For the Love of Flat-heads

November 11, 2015

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Carved from cuttle-bone and set in sand, this flat-head is a huge talking point. Currently on display at Tim Sykes Gallery in Sorrento¬† Whilst this fish is a tastey addition to any plate and well sought after, appearing in some parts of Australia such as Bermagui they are caught over a meter in size, I’m not so sure, there’s a plate big enough.

Christian was busting to create a flat-head and decided on this medium, and whilst they are favored for the plate, I am amazed at how many people “love” flatheads and have their very own “flathead Story” to share when they see this gorgeous piece.

There are approximately 40 species of Flathead caught in Australia. These are generally sold together under the generic name of ‘Flathead’, though increasingly species such as Tiger Flathead and Rock Flathead are being marketed individually.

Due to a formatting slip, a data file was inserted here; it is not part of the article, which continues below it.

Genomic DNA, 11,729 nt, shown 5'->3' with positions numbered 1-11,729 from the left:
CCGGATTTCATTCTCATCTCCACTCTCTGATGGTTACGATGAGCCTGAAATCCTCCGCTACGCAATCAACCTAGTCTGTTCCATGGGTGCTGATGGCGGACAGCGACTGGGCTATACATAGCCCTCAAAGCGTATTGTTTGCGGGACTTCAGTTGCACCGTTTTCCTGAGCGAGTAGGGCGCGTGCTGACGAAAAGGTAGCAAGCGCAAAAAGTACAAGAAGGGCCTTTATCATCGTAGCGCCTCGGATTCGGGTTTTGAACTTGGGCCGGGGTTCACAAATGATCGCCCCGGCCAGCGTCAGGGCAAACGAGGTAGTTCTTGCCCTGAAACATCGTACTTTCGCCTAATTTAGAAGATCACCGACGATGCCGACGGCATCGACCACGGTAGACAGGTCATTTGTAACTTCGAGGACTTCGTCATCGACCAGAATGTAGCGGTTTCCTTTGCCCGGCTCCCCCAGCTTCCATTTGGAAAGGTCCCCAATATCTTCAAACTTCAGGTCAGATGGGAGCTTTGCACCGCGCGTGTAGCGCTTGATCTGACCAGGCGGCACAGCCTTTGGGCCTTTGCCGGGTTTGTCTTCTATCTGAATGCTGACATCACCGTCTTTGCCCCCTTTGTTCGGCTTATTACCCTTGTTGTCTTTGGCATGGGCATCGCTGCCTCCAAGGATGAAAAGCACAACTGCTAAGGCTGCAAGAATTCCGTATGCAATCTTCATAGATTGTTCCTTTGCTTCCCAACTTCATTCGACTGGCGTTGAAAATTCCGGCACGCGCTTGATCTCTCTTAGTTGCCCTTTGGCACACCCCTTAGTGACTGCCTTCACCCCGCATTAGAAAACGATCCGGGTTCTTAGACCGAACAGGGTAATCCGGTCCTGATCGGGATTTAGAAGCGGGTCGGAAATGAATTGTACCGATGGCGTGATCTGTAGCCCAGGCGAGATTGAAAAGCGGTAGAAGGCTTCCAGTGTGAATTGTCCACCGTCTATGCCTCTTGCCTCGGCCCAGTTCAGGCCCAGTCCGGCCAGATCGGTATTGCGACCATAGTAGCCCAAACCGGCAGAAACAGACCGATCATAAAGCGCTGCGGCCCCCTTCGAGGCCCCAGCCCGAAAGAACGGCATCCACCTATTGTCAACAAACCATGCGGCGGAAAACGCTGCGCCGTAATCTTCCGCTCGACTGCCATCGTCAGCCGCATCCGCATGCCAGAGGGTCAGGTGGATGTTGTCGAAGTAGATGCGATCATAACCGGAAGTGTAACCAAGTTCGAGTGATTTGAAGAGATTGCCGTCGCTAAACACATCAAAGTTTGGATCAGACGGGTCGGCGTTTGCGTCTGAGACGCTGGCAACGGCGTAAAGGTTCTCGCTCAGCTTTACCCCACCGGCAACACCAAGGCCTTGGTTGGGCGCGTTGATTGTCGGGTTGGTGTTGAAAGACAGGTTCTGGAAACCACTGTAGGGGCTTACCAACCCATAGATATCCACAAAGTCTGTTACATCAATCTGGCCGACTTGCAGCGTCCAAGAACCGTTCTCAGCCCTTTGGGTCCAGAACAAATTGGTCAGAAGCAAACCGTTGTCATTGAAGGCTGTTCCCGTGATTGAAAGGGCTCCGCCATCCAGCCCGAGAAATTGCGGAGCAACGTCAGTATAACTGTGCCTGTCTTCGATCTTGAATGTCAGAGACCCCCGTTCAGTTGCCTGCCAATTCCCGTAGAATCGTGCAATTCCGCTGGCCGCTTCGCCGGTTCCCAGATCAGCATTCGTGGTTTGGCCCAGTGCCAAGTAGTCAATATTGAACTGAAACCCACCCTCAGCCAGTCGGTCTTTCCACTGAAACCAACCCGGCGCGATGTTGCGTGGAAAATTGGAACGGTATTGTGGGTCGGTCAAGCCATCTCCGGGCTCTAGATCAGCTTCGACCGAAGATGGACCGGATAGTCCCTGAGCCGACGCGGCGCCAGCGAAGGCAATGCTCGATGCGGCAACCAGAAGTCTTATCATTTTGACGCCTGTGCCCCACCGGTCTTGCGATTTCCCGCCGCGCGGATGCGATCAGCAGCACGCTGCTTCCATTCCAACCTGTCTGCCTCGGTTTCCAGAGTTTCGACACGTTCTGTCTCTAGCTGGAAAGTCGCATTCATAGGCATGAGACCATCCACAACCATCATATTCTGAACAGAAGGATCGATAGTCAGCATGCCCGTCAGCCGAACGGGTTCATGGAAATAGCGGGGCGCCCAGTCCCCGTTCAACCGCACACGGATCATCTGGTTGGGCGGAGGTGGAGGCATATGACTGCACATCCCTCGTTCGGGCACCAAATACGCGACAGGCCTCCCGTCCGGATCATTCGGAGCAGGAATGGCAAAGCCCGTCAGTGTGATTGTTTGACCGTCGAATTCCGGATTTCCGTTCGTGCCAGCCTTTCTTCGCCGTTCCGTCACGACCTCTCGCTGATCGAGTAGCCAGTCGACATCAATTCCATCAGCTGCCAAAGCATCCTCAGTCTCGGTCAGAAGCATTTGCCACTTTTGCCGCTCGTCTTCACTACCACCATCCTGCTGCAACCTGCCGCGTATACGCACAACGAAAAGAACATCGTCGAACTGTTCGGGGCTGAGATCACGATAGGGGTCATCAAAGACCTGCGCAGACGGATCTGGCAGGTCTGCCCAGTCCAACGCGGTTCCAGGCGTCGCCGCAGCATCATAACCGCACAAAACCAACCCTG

The various species are available year round from fisheries around the country. They are caught by Trawl, Gillnets, Danish Seine and handline.

Further information about Government stock assessments and the Australian Flathead Fisheries is available using the following links:
Tiger Flathead
Dusky Flathead
Deepwater Flathead

If you’re not so keen to see it on your wall, here’s some tips on cooking them

A versatile fish, suited to most cooking methods. The flesh of larger fish can be slightly dry and coarse though avoiding over-cooking by using gentle cooking methods should prevent this. A very popular fish for battering and deepfryng.

Whole fish can be roasted or BBQ’d, while fillets can be marinated, poached, steamed, grilled or fried.

Very fresh specimens can be eaten raw or marinated in a ‘ceviche’ style. Prepared this way it has a clean, fresh flavour and firm texture.

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